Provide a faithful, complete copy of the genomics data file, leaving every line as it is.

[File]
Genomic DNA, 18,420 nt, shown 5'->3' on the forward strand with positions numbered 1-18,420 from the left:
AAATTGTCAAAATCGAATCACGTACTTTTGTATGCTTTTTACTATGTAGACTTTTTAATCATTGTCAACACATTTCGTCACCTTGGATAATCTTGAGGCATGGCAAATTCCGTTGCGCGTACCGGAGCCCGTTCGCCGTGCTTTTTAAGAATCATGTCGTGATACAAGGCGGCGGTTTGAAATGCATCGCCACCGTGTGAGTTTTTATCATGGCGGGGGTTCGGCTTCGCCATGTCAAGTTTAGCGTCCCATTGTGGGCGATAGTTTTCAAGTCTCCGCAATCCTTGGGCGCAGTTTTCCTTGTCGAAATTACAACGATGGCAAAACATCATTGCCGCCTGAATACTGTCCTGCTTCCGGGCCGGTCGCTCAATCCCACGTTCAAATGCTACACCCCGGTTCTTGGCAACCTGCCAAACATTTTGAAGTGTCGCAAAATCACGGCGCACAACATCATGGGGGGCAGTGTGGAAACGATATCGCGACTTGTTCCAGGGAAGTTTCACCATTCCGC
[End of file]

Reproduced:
Genomic DNA, 18,420 nt, shown 5'->3' on the forward strand with positions numbered 1-18,420 from the left:
AAATTGTCAAAATCGAATCACGTACTTTTGTATGCTTTTTACTATGTAGACTTTTTAATCATTGTCAACACATTTCGTCACCTTGGATAATCTTGAGGCATGGCAAATTCCGTTGCGCGTACCGGAGCCCGTTCGCCGTGCTTTTTAAGAATCATGTCGTGATACAAGGCGGCGGTTTGAAATGCATCGCCACCGTGTGAGTTTTTATCATGGCGGGGGTTCGGCTTCGCCATGTCAAGTTTAGCGTCCCATTGTGGGCGATAGTTTTCAAGTCTCCGCAATCCTTGGGCGCAGTTTTCCTTGTCGAAATTACAACGATGGCAAAACATCATTGCCGCCTGAATACTGTCCTGCTTCCGGGCCGGTCGCTCAATCCCACGTTCAAATGCTACACCCCGGTTCTTGGCAACCTGCCAAACATTTTGAAGTGTCGCAAAATCACGGCGCACAACATCATGGGGGGCAGTGTGGAAACGATATCGCGACTTGTTCCAGGGAAGTTTCACCATTCCGC